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Groupon (Nasdaq: GRPN ) and Research In Motion (Nasdaq: RIMM ) are hot again. Apple (Nasdaq: AAPL ) and Baidu (Nasdaq: BIDU ) -- market darlings over the past several years -- are cold. These are bizarre times for investors.
It doesn't seem right, but charts don't lie. Shares of daily-deals leader Groupon have risen for seven consecutive trading days -- a rare feat in and of itself -- soaring a mesmerizing 50% in that time. RIM's stock has also closed higher in each of the past seven trading days, notching a nearly 39% pop in that time.
Weren't these the investments the market had left for dead?
The market's been rallying lately, so it wouldn't be surprising to see even laggards come to life, but this is really just one side of the transformation. Chinese search giant Baidu is actually trading lower than it was seven trading days ago. Apple has moved higher in that time, but the world's most valuable tech company is still trading 19% lower than it was when it peaked two months ago.
Market leadership -- at least when it comes to smartphones and cyberspace -- is going to the dogs.
The walking dead: RIM
Why is a company that has seen its share of the smartphone market shrink in half over the past year storming back into fancy? This isn't merely a dead-cat bounce. For the first time since just before last year's debut of the ill-fated PlayBook tablet, there's a reason to get excited about the company's future again.
BlackBerry 10 is finally coming. After a few unfortunate delays, a launch event is now just two months away.
Things aren't going to be easy for RIM. It needs to convince the growing legions of smartphone owners turning to Android and iOS that BlackBerry can be relevant again. And in this country, where handsets are hogtied to two-year contracts, RIM needs to convince buyers that BlackBerry will be supported and thriving come 2015.
Those are big hurdles for RIM to overcome, but things certainly seem a lot less challenging now that at least investors are starting to buy back into the story.
As for Apple's fade since hitting an all-time high in mid-September, it's not just that the company has been letting Google's (Nasdaq: GOOG ) Android pad its lead in smarpthones and catch up in tablets over the past year.
For starters, Apple is widely expected to bounce back this quarter after refreshing its iPad and iPhone lines. It's also not as if Big G is a shooting star these days. Google's stock is trading 14% off last month's peak.
The fundamentals may not justify the rotation out of the two stars of mobile computing, but just the fact that RIM has a shot -- after getting hammered as the stock went from triple digits in 2008 to the single digits until earlier this week -- makes the BlackBerry maker relevant again.
The walking dead: Groupon
Why is the biggest name in flash sales soaring when Groupon's model appears to be falling apart at the seams?
Sure, Groupon's original business is fading. Non-direct revenue is shrinking. The margins in Groupon Goods, payment processing, and bricks-and-mortar retail -- revenue streams that the company just began exploring over the past year -- won't be spectacular.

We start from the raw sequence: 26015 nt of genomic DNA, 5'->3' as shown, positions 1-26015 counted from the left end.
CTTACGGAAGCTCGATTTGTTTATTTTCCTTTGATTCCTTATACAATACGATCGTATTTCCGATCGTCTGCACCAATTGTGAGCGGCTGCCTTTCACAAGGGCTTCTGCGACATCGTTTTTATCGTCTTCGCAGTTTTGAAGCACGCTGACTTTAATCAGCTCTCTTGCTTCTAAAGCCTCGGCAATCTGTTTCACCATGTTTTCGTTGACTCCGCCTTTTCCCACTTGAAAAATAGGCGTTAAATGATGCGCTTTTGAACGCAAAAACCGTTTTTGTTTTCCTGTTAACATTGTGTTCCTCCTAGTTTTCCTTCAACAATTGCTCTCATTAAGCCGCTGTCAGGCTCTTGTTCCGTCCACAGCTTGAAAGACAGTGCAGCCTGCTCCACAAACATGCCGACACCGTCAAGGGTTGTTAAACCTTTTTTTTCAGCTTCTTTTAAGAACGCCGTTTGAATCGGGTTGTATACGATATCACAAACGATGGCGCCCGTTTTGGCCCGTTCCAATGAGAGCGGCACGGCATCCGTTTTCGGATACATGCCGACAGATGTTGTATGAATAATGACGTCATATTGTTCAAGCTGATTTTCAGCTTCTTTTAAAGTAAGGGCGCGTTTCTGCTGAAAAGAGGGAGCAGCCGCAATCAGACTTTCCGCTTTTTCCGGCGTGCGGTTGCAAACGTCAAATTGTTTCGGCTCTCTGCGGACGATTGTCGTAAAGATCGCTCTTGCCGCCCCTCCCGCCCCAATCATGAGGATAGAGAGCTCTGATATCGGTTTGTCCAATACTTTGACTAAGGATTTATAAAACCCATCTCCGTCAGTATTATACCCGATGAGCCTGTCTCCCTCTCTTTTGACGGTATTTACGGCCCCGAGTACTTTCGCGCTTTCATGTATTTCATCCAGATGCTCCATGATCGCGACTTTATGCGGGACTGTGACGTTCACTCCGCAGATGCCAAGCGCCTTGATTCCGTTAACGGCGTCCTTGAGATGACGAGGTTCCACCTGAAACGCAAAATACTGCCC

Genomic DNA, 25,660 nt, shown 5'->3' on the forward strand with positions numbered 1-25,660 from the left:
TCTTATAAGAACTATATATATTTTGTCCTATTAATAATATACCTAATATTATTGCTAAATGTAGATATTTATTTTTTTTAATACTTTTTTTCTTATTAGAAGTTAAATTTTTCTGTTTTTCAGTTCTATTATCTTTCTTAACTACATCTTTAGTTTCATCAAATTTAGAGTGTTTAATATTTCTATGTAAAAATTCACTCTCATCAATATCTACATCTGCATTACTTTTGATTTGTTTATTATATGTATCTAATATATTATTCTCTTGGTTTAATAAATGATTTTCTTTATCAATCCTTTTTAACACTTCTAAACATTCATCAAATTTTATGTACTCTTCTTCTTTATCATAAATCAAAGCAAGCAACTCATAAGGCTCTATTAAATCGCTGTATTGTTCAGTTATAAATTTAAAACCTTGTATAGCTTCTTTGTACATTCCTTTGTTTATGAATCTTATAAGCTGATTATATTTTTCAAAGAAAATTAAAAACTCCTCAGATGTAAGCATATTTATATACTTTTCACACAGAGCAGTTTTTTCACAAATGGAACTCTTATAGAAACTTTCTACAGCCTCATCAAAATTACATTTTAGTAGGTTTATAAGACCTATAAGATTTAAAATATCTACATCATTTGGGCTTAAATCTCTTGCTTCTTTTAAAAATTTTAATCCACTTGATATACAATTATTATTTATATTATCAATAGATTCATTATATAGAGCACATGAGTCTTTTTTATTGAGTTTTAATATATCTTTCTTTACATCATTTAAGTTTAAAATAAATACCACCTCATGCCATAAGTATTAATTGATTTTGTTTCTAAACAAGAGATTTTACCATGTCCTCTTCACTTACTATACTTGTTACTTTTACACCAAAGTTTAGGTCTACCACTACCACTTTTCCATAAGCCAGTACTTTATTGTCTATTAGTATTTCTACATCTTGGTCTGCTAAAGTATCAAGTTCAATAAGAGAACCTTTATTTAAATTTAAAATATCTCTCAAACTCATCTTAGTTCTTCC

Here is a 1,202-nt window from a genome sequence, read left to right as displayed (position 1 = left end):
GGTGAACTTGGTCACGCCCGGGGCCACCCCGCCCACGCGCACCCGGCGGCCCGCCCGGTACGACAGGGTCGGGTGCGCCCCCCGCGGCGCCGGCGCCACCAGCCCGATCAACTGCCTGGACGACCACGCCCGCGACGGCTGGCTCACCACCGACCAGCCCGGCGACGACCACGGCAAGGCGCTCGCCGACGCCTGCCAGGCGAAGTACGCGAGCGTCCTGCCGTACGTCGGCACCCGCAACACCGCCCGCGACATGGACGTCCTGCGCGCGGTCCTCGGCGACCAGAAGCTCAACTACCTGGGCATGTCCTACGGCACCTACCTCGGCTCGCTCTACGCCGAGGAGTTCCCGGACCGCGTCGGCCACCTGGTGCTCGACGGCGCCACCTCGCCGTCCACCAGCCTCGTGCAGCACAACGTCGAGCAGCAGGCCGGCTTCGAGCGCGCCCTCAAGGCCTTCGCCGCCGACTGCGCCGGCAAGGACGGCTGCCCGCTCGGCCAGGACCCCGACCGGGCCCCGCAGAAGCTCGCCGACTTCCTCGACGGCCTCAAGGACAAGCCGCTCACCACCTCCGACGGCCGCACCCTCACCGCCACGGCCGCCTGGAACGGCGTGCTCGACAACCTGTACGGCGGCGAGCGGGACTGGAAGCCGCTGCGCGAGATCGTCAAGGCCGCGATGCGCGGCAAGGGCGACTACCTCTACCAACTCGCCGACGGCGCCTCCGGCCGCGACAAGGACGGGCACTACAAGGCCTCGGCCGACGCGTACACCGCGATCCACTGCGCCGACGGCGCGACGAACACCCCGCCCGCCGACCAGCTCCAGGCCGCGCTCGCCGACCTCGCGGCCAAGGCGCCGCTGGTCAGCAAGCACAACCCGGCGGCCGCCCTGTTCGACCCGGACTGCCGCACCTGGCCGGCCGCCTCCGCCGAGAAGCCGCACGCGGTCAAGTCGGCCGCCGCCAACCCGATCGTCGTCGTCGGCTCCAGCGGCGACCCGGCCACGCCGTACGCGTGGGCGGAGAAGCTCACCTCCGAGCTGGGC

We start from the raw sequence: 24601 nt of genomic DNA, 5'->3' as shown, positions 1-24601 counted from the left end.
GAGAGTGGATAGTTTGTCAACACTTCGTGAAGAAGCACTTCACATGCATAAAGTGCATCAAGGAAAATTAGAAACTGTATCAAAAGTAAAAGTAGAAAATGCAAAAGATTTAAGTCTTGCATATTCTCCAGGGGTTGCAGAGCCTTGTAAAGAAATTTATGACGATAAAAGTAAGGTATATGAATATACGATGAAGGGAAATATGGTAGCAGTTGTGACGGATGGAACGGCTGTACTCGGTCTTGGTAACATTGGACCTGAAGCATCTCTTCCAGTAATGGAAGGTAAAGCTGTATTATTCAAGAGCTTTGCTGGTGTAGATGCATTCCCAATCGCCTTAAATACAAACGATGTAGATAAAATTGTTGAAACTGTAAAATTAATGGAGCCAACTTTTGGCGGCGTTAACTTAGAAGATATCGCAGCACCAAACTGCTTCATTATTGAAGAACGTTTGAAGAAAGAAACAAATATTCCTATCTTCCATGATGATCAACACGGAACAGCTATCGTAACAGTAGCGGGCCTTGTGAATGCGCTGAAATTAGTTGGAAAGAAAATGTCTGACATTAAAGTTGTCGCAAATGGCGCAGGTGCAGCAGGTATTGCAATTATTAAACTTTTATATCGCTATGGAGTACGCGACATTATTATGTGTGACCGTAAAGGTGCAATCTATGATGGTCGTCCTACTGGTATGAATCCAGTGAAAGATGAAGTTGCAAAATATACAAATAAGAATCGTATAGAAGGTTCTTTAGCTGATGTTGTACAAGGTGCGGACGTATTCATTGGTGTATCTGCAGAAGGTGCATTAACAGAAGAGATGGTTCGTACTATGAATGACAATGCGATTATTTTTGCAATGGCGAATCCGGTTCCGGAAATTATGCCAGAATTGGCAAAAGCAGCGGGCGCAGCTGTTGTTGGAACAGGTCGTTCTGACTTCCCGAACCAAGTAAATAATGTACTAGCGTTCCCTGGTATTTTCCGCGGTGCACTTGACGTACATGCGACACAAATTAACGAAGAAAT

However, for a stock that went public at $20 late last year and still trades for more than 80% off its debut price, these new initiatives are redefining Groupon at its more compelling valuation.
But Baidu's fall during Groupon's ascent isn't likely to be a permanent passing of the dot-com crown. Baidu has taken a hit since starting to yield market share in China to a popular upstart this summer, but we're still looking at a company projecting 38% to 42% in year-over-year revenue growth this quarter.
However, Baidu's inevitable bounce won't necessarily coincide with more shrinkage from Groupon. Its adaptable model and 250,0000-merchant-strong client list shouldn't be underestimated.
Tax-gain selling and tax-loss buying
There could be another explanation to consider here. Back in March, I was one of the first to warn about what could be a "tax-gain selling" phenomenon by year's end.
With capital gains likely to head higher next year -- and potentially markedly higher for larger investors -- it wouldn't be a surprise to see a reversal of the historical trend of tax-loss selling. Instead of unloading their losers to lock in tax benefits, shareholders may want to unload their biggest winners before capital gains move higher.
Apple and Baidu -- two of the biggest tech winners over the years -- have plenty of investors sitting with huge paper gains. If selling now means a smaller tax bite than selling in 2013 or later, why not sell now and dive back in later?
This same phenomenon could also be benefiting Groupon, RIM, and other former laggards. Instead of getting dumped now -- and being repurchased in January, the way it typically goes for stocks whose investors face big losses on paper -- the incentive here would be to sell in January, when the value of tax losses will be higher under steeper capital-gains rates.
Instead of letting losers become even bigger losers toward the end of the year, opportunistic nibblers can buy in now -- as long as they keep a keen eye on any potential weakness come January.
It's different this time.
There's no denying that the next trillion-dollar revolution will be in mobile, and that's not just lip service. It's the name of a new free special report that you can check it out now. However, no one seems to be inviting RIM to the revolution.